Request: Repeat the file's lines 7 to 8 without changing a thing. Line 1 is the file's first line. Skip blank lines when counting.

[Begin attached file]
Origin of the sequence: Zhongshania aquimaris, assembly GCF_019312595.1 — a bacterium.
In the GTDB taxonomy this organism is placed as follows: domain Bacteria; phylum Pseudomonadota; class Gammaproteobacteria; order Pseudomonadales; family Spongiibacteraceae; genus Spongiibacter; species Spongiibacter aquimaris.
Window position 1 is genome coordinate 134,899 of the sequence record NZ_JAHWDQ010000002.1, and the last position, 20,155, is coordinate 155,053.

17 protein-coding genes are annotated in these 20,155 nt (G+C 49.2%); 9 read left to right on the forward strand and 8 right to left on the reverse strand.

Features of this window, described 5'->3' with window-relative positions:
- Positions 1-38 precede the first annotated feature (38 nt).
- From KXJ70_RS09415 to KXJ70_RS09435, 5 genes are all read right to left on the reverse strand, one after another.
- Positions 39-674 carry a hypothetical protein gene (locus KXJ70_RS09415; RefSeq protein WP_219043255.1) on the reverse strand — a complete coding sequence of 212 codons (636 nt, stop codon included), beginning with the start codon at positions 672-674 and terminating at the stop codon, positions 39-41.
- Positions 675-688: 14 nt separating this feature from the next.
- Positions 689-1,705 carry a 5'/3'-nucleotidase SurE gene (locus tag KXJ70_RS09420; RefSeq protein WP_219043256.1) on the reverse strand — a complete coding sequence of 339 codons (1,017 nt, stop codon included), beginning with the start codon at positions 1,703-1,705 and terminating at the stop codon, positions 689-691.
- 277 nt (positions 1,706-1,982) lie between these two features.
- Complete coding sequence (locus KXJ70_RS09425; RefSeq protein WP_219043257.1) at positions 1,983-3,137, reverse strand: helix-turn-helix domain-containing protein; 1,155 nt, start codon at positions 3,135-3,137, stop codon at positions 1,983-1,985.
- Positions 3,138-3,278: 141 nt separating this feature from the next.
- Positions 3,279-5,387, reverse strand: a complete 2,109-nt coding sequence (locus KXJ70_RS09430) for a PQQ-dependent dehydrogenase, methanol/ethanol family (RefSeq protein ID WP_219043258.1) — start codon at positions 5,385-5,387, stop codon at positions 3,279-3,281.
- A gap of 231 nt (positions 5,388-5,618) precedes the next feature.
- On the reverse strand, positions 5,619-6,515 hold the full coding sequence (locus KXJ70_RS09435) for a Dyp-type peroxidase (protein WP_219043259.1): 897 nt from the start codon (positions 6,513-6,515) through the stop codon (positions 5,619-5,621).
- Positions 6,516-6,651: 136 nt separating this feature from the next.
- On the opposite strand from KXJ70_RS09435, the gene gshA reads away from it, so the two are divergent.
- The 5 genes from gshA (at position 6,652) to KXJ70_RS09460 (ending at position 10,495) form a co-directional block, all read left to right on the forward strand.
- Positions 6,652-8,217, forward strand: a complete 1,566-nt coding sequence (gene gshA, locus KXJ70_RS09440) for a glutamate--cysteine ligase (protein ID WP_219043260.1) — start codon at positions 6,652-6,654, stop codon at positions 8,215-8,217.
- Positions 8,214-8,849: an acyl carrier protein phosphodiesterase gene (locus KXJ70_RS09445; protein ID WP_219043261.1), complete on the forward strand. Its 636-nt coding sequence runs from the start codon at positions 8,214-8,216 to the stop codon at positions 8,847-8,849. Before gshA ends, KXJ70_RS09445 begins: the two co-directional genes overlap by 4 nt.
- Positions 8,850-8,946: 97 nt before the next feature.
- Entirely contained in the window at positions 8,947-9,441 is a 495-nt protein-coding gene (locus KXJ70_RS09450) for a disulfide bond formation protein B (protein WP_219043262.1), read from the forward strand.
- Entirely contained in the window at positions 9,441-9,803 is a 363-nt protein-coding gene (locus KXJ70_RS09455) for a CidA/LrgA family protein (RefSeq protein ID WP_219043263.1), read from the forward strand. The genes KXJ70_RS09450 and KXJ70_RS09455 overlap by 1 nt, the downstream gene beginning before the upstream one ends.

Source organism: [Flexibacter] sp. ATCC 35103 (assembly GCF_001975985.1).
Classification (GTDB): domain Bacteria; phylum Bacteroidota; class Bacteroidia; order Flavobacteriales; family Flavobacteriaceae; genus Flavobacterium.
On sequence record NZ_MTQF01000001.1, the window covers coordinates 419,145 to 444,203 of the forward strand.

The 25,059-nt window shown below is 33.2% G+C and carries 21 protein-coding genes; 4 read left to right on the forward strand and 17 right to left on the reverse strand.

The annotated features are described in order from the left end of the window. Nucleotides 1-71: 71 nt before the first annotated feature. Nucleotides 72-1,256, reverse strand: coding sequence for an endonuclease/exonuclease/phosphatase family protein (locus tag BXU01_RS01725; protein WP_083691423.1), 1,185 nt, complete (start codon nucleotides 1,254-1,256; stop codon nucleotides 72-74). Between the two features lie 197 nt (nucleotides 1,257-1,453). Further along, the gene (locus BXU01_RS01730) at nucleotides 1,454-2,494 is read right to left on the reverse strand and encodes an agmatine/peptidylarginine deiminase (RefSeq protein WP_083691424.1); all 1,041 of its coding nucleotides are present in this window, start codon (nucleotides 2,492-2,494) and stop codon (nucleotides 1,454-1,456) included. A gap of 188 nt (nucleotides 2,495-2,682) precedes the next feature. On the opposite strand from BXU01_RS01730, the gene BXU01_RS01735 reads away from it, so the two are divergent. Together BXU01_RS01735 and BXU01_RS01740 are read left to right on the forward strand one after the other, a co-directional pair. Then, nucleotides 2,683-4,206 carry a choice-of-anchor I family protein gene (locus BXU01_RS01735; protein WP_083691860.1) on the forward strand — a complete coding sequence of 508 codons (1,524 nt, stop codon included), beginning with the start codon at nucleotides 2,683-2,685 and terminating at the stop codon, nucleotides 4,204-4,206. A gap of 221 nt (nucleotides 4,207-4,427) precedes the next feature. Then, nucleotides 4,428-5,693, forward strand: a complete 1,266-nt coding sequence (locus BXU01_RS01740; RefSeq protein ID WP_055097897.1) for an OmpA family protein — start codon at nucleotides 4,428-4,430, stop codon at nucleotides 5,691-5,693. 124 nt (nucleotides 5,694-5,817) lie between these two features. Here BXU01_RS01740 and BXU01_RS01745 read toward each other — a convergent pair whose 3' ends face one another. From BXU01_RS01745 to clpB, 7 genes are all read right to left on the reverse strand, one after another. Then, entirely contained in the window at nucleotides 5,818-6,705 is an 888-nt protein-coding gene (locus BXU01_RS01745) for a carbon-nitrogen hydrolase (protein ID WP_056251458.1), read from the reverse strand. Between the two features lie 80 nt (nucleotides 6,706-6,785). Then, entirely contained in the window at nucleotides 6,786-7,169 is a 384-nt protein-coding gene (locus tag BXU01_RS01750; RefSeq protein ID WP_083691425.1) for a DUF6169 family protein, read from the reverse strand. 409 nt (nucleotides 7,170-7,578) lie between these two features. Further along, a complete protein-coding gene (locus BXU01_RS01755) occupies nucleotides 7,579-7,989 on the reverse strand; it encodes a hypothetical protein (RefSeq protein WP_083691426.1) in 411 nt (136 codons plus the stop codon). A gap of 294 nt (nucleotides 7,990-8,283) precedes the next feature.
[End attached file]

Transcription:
- From KXJ70_RS09415 to KXJ70_RS09435, 5 genes are all read right to left on the reverse strand, one after another.
- Positions 39-674 carry a hypothetical protein gene (locus KXJ70_RS09415; RefSeq protein WP_219043255.1) on the reverse strand — a complete coding sequence of 212 codons (636 nt, stop codon included), beginning with the start codon at positions 672-674 and terminating at the stop codon, positions 39-41.